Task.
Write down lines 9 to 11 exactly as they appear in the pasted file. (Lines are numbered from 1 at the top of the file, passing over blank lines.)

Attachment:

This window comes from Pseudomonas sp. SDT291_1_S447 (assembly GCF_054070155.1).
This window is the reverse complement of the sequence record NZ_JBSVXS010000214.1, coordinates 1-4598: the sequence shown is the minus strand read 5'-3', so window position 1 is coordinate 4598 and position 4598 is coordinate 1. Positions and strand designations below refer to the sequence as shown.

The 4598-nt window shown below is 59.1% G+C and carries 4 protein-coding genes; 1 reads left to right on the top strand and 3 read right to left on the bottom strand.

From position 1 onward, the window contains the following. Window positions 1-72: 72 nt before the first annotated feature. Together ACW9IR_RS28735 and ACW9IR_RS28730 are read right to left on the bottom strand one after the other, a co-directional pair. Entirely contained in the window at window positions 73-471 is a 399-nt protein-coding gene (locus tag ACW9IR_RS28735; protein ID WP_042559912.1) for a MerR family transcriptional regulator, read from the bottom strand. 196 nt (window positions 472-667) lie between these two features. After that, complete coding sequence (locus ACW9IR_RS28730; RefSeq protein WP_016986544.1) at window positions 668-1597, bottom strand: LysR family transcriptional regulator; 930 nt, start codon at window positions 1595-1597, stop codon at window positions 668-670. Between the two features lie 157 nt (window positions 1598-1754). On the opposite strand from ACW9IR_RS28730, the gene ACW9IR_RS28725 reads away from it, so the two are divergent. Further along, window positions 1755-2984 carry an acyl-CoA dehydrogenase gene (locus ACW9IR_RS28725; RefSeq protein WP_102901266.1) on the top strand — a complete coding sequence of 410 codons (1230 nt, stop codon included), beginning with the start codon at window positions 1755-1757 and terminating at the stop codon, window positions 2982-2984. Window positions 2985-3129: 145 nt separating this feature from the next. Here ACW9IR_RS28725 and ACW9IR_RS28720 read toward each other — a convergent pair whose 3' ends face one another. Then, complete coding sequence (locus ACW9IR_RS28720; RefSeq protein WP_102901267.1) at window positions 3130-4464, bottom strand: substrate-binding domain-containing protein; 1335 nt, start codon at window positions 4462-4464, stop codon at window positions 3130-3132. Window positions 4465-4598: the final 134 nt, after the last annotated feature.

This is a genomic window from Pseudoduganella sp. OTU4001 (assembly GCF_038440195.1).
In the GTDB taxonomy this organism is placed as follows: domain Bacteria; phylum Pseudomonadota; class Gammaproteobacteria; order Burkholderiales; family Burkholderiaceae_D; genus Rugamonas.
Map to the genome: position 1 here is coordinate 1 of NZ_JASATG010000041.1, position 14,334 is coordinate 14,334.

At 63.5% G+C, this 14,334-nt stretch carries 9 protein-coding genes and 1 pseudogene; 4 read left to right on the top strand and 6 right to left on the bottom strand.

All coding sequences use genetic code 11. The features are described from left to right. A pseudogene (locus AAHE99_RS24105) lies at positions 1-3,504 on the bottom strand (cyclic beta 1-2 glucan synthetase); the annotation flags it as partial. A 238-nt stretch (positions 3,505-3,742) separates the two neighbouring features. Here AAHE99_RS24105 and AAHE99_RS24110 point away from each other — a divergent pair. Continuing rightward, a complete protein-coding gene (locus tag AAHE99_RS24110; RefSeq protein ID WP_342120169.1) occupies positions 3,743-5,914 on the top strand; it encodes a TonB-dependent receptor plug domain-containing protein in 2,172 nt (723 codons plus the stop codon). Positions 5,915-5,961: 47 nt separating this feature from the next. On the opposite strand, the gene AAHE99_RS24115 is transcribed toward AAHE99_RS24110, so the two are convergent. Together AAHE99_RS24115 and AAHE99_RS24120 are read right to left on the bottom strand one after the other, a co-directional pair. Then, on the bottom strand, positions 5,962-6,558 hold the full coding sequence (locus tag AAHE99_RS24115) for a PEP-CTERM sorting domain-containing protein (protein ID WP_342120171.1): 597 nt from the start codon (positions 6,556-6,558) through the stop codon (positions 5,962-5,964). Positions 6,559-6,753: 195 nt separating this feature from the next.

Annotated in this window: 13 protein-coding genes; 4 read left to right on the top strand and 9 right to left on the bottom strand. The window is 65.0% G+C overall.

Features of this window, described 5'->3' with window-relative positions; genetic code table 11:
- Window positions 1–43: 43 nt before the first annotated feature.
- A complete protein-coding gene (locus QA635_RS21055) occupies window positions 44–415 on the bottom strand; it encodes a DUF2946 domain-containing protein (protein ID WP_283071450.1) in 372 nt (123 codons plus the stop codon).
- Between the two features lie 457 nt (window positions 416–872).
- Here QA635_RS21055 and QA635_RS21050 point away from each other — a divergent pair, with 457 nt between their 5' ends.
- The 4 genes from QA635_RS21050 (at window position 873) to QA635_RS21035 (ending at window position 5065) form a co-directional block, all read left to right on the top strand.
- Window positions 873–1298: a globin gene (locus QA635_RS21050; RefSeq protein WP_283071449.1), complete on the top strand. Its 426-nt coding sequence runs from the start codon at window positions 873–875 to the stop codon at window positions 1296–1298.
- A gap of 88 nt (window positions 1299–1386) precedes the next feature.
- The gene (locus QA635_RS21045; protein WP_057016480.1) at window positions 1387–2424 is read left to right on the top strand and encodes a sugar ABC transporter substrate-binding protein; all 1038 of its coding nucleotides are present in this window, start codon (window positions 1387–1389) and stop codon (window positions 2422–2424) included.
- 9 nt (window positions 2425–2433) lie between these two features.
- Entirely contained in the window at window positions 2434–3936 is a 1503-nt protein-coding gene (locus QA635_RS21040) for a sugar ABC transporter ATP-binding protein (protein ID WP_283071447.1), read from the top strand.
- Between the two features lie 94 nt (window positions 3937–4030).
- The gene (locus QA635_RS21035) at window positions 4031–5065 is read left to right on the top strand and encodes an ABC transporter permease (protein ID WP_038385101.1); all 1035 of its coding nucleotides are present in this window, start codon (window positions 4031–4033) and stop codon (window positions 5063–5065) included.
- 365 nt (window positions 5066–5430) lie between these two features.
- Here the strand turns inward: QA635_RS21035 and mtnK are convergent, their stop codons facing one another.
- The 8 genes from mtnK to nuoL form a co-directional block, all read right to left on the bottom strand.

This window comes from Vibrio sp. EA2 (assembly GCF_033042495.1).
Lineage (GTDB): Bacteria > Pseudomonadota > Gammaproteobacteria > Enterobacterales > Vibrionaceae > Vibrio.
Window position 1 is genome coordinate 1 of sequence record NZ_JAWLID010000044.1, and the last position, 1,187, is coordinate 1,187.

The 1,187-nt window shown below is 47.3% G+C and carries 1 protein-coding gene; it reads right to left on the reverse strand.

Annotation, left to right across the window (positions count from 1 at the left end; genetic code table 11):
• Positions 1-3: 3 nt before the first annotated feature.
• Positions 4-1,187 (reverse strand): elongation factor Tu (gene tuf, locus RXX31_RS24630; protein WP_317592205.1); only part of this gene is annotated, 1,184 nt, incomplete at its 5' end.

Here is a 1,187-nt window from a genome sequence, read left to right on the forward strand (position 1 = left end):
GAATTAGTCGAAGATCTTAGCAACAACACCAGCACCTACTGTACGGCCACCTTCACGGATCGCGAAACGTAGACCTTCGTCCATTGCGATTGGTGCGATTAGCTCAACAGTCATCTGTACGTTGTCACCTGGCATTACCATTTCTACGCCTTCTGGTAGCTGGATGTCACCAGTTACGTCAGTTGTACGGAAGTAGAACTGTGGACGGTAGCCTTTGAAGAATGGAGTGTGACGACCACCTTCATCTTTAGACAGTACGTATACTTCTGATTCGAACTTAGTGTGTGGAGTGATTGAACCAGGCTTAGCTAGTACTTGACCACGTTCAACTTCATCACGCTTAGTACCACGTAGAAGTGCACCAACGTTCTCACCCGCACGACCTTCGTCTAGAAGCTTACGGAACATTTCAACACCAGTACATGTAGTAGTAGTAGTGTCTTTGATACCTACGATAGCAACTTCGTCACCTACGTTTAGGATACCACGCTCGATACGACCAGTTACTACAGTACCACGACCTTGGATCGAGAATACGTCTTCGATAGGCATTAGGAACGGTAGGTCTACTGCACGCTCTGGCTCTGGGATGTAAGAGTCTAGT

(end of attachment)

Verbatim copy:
All coding sequences use genetic code 11. The features are described from left to right. A pseudogene (locus AAHE99_RS24105) lies at positions 1-3,504 on the bottom strand (cyclic beta 1-2 glucan synthetase); the annotation flags it as partial. A 238-nt stretch (positions 3,505-3,742) separates the two neighbouring features. Here AAHE99_RS24105 and AAHE99_RS24110 point away from each other — a divergent pair. Continuing rightward, a complete protein-coding gene (locus tag AAHE99_RS24110; RefSeq protein ID WP_342120169.1) occupies positions 3,743-5,914 on the top strand; it encodes a TonB-dependent receptor plug domain-containing protein in 2,172 nt (723 codons plus the stop codon). Positions 5,915-5,961: 47 nt separating this feature from the next. On the opposite strand, the gene AAHE99_RS24115 is transcribed toward AAHE99_RS24110, so the two are convergent. Together AAHE99_RS24115 and AAHE99_RS24120 are read right to left on the bottom strand one after the other, a co-directional pair. Then, on the bottom strand, positions 5,962-6,558 hold the full coding sequence (locus tag AAHE99_RS24115) for a PEP-CTERM sorting domain-containing protein (protein ID WP_342120171.1): 597 nt from the start codon (positions 6,556-6,558) through the stop codon (positions 5,962-5,964). Positions 6,559-6,753: 195 nt separating this feature from the next.

Annotated in this window: 13 protein-coding genes; 4 read left to right on the top strand and 9 right to left on the bottom strand. The window is 65.0% G+C overall.

Features of this window, described 5'->3' with window-relative positions; genetic code table 11: